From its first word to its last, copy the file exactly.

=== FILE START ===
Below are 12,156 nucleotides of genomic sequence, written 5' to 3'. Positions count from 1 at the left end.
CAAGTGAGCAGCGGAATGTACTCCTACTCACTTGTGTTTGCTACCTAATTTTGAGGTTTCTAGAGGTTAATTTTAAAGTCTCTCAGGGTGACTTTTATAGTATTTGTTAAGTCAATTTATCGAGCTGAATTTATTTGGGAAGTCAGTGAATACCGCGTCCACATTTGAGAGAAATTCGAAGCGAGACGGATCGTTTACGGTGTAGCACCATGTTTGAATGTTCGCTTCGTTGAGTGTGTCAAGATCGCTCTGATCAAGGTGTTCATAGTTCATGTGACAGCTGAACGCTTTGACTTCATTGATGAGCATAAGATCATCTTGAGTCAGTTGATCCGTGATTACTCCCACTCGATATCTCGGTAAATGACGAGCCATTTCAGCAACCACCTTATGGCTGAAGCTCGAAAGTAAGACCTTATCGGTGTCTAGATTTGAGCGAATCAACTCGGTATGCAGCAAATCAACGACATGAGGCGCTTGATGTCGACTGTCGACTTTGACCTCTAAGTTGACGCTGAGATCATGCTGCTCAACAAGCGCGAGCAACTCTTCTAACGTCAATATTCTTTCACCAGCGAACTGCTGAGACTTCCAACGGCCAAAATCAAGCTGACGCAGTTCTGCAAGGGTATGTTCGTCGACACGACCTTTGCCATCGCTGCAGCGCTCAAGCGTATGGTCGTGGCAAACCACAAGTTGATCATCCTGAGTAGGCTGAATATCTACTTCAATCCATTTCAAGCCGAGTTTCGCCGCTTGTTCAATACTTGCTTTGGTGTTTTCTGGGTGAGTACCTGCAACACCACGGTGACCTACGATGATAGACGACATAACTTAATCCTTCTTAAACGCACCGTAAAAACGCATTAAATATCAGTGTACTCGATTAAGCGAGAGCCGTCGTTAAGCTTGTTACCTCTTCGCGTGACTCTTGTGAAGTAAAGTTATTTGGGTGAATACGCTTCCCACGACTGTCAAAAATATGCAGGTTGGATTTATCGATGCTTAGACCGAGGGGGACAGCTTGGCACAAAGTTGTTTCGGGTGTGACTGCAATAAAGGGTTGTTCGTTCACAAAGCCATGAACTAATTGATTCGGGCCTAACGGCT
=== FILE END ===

Below are 12,156 nucleotides of genomic sequence, written 5' to 3'. Positions count from 1 at the left end.
CAAGTGAGCAGCGGAATGTACTCCTACTCACTTGTGTTTGCTACCTAATTTTGAGGTTTCTAGAGGTTAATTTTAAAGTCTCTCAGGGTGACTTTTATAGTATTTGTTAAGTCAATTTATCGAGCTGAATTTATTTGGGAAGTCAGTGAATACCGCGTCCACATTTGAGAGAAATTCGAAGCGAGACGGATCGTTTACGGTGTAGCACCATGTTTGAATGTTCGCTTCGTTGAGTGTGTCAAGATCGCTCTGATCAAGGTGTTCATAGTTCATGTGACAGCTGAACGCTTTGACTTCATTGATGAGCATAAGATCATCTTGAGTCAGTTGATCCGTGATTACTCCCACTCGATATCTCGGTAAATGACGAGCCATTTCAGCAACCACCTTATGGCTGAAGCTCGAAAGTAAGACCTTATCGGTGTCTAGATTTGAGCGAATCAACTCGGTATGCAGCAAATCAACGACATGAGGCGCTTGATGTCGACTGTCGACTTTGACCTCTAAGTTGACGCTGAGATCATGCTGCTCAACAAGCGCGAGCAACTCTTCTAACGTCAATATTCTTTCACCAGCGAACTGCTGAGACTTCCAACGGCCAAAATCAAGCTGACGCAGTTCTGCAAGGGTATGTTCGTCGACACGACCTTTGCCATCGCTGCAGCGCTCAAGCGTATGGTCGTGGCAAACCACAAGTTGATCATCCTGAGTAGGCTGAATATCTACTTCAATCCATTTCAAGCCGAGTTTCGCCGCTTGTTCAATACTTGCTTTGGTGTTTTCTGGGTGAGTACCTGCAACACCACGGTGACCTACGATGATAGACGACATAACTTAATCCTTCTTAAACGCACCGTAAAAACGCATTAAATATCAGTGTACTCGATTAAGCGAGAGCCGTCGTTAAGCTTGTTACCTCTTCGCGTGACTCTTGTGAAGTAAAGTTATTTGGGTGAATACGCTTCCCACGACTGTCAAAAATATGCAGGTTGGATTTATCGATGCTTAGACCGAGGGGGACAGCTTGGCACAAAGTTGTTTCGGGTGTGACTGCAATAAAGGGTTGTTCGTTCACAAAGCCATGAACTAATTGATTCGGGCCTAACGGCT